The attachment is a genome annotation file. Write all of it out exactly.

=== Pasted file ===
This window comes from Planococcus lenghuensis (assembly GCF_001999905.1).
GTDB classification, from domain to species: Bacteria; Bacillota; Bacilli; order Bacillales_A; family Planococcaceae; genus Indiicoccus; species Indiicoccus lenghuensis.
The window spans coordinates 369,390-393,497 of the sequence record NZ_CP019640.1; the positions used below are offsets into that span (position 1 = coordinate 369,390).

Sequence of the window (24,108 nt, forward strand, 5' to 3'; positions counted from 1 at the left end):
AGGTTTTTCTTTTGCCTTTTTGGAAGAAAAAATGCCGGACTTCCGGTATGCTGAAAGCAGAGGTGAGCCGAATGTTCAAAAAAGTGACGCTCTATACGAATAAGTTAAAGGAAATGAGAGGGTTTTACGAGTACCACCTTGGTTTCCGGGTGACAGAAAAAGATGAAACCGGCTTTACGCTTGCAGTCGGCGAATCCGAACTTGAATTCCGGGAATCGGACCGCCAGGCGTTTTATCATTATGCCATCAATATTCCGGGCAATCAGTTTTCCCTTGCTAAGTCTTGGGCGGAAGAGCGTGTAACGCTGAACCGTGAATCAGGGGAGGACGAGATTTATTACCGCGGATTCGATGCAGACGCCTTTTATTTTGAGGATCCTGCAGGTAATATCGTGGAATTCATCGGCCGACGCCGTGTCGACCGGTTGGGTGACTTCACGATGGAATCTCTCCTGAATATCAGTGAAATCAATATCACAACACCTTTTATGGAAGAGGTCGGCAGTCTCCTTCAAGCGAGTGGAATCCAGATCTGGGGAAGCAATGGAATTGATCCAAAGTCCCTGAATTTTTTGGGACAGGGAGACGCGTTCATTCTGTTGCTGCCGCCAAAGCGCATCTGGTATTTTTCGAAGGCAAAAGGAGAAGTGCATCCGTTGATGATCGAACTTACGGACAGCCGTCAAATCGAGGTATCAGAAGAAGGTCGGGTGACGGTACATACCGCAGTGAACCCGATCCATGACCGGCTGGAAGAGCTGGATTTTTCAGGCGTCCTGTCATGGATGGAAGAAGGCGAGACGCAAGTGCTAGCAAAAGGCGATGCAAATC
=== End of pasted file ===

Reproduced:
This window comes from Planococcus lenghuensis (assembly GCF_001999905.1).
GTDB classification, from domain to species: Bacteria; Bacillota; Bacilli; order Bacillales_A; family Planococcaceae; genus Indiicoccus; species Indiicoccus lenghuensis.
The window spans coordinates 369,390-393,497 of the sequence record NZ_CP019640.1; the positions used below are offsets into that span (position 1 = coordinate 369,390).

Sequence of the window (24,108 nt, forward strand, 5' to 3'; positions counted from 1 at the left end):
AGGTTTTTCTTTTGCCTTTTTGGAAGAAAAAATGCCGGACTTCCGGTATGCTGAAAGCAGAGGTGAGCCGAATGTTCAAAAAAGTGACGCTCTATACGAATAAGTTAAAGGAAATGAGAGGGTTTTACGAGTACCACCTTGGTTTCCGGGTGACAGAAAAAGATGAAACCGGCTTTACGCTTGCAGTCGGCGAATCCGAACTTGAATTCCGGGAATCGGACCGCCAGGCGTTTTATCATTATGCCATCAATATTCCGGGCAATCAGTTTTCCCTTGCTAAGTCTTGGGCGGAAGAGCGTGTAACGCTGAACCGTGAATCAGGGGAGGACGAGATTTATTACCGCGGATTCGATGCAGACGCCTTTTATTTTGAGGATCCTGCAGGTAATATCGTGGAATTCATCGGCCGACGCCGTGTCGACCGGTTGGGTGACTTCACGATGGAATCTCTCCTGAATATCAGTGAAATCAATATCACAACACCTTTTATGGAAGAGGTCGGCAGTCTCCTTCAAGCGAGTGGAATCCAGATCTGGGGAAGCAATGGAATTGATCCAAAGTCCCTGAATTTTTTGGGACAGGGAGACGCGTTCATTCTGTTGCTGCCGCCAAAGCGCATCTGGTATTTTTCGAAGGCAAAAGGAGAAGTGCATCCGTTGATGATCGAACTTACGGACAGCCGTCAAATCGAGGTATCAGAAGAAGGTCGGGTGACGGTACATACCGCAGTGAACCCGATCCATGACCGGCTGGAAGAGCTGGATTTTTCAGGCGTCCTGTCATGGATGGAAGAAGGCGAGACGCAAGTGCTAGCAAAAGGCGATGCAAATC